Earlier this year, thirteen years after losing her mother to glioblastoma, Manon Rinsma-Leonard, MSc*, found the inner strength to share her personal, heartbreaking, experience with the world. “13 Diamonds ? Life Before Death from a Child?s Perspective“, the book she wrote, is an exuberant, deeply personal, emotional, uncensored and painfully honest, memoir about family, loss, hope, sadness, joy, resilience and the beauty of life.
Rinsma writes how a brain tumor, the size of a tennis ball, disrupts the happy lives of a loving family – her family. She shares her own experience, an experience from the perspective of a young child confronted with the desire of her father and older brothers to protect her from ‘seeing’ the disease her mother was experiencing. In her story Rinsma talks about the consequences of what happens if family members, lovingly misguided, shield their young children from crucial information that can help them cope.
A deadly disease
Glioblastoma multiforme (GBM), also called glioblastoma, the disease that took the life of Rinsma’s mother, is the same disease that took the lives of Senator John McCain, former vice president Joe Biden’s son Beau, and Senator Edward ?Ted? Kennedy.
The disease is a fast-growing form of brain cancer that develops from star-shaped glial cells (astrocytes and oligodendrocytes) that make up the ?glue-like,? or supportive tissue of the brain. Glioblastoma is considered a grade 4 tumor, which means that they are usually very aggressive and infiltrative, highly malignant, because the cancer cells reproduce quickly and are supported by a large network of blood vessels. While glioblastoma spread into other parts of the brain quickly, they don’t metastasize outside of the brain or central nervous system.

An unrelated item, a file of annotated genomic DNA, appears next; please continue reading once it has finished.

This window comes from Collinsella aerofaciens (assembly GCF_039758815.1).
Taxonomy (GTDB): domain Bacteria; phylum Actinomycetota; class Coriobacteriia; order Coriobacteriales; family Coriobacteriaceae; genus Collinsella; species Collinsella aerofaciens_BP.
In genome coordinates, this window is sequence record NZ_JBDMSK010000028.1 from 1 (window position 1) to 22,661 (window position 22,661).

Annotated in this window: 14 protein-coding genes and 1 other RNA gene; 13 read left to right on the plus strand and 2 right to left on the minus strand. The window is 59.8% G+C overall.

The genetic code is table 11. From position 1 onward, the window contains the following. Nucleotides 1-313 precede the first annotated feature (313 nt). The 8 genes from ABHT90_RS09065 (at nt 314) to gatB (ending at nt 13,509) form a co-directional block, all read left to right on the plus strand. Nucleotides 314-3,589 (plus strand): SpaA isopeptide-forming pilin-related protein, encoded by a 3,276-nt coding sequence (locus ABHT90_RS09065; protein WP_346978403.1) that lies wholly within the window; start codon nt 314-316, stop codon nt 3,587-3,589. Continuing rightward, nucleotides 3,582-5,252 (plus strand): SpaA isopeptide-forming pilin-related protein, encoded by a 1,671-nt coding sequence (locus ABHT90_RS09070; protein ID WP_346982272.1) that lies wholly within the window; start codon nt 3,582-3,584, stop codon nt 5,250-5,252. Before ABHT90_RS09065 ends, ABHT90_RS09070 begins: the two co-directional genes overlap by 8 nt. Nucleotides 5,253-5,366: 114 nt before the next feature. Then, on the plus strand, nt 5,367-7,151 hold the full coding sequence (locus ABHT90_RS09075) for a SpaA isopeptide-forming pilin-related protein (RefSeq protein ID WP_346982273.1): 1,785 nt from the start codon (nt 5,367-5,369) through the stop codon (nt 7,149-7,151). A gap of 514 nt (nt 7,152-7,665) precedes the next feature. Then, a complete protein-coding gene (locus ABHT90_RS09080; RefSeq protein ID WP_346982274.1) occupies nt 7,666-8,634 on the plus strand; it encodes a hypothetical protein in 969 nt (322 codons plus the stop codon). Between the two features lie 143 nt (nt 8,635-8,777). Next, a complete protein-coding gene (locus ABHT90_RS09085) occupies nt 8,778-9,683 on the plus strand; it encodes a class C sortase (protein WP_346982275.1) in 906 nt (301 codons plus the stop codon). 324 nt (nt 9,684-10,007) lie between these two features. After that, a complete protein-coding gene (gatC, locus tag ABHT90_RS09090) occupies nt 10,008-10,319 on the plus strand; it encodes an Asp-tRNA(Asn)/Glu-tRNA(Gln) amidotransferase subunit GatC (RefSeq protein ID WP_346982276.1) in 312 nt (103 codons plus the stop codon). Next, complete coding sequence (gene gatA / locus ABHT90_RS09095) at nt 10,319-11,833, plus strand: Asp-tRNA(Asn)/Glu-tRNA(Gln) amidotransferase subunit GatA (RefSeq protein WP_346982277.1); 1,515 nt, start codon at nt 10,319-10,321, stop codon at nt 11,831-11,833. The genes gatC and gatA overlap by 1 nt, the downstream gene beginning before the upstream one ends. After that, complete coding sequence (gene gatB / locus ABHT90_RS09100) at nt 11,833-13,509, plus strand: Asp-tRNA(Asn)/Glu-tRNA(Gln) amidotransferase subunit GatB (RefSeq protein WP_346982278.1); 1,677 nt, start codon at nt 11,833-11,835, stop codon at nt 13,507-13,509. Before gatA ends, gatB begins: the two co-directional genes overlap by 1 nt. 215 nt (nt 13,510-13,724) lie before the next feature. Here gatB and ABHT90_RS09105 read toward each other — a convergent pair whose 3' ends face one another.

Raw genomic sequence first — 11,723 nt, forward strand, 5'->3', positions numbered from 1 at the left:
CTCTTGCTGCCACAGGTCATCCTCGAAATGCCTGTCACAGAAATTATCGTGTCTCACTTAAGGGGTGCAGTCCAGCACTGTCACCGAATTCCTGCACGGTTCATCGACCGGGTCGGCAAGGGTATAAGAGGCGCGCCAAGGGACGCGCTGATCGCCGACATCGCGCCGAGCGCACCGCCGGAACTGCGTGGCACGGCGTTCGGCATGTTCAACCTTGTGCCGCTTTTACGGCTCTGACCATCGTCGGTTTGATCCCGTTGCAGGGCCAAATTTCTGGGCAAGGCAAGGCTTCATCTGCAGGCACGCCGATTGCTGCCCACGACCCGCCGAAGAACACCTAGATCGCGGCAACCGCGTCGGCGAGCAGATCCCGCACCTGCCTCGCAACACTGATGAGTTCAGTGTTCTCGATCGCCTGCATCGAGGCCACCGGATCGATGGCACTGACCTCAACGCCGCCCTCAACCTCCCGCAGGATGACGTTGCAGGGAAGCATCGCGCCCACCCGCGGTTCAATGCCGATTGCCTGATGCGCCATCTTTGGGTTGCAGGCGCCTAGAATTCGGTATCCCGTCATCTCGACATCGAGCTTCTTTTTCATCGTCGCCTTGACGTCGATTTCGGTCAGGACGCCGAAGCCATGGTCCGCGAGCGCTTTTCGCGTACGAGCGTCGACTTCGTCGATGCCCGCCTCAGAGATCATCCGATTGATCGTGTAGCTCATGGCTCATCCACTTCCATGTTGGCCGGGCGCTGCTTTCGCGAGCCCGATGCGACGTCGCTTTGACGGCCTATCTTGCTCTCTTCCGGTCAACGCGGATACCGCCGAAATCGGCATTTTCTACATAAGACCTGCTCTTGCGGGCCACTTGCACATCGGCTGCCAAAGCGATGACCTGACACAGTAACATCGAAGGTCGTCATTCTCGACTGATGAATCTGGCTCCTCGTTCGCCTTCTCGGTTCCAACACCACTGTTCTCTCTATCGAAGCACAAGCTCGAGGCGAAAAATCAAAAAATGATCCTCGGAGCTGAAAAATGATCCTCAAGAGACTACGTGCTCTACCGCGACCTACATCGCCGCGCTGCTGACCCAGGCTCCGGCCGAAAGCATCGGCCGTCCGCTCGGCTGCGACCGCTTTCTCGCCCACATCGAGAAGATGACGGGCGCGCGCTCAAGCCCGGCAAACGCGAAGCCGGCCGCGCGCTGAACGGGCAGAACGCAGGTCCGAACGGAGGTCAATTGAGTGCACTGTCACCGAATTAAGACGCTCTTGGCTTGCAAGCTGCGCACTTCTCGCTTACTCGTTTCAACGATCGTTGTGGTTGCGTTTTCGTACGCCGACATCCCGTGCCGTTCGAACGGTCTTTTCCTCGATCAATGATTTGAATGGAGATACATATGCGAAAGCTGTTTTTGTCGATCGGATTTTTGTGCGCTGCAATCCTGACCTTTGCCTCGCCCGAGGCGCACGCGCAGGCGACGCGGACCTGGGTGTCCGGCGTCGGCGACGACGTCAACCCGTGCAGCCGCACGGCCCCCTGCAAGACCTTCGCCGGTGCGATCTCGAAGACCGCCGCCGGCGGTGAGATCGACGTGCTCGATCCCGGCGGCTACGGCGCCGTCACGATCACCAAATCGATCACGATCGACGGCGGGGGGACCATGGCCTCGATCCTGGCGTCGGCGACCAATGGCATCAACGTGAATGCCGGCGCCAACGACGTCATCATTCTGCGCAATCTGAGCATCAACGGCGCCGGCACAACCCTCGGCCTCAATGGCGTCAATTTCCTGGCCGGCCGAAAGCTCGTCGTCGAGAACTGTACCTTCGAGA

With an estimated 12,000 to 13,000 new cases occurring each year in the United States, the disease is the most common malignant primary brain tumor diagnosed in adults. While the disease is more common among older adults, in most cases in males, persons older than 50, and white or Asian people, the disease can occur in younger patients.
Patients diagnosed with glioblastoma usually experience increased pressure in the brain leading to a variety of symptoms can including headache, nausea, vomiting, and drowsiness. And depending on the location of the tumor, patients may develop a variety of other symptoms such as weakness on one side of the body, memory and/or speech difficulties, and visual changes.
In her book, Rinsma describes how she saw her mother experience the rapid onset and progression of her brain tumor, the cognitive and behavioral changes, and, for her, the uncertainty surrounding her mother’s prognosis, which, as a young child she did not yet fully understand.
According to 2013 data from the Centers for Disease Control and Prevention (CDC), 2,596,993 people died in the U.S. in 2013. The vast majority of those deaths, 92.5%, were of natural causes. Each of them are, on average, leaving behind five loved ones – family members and close friends.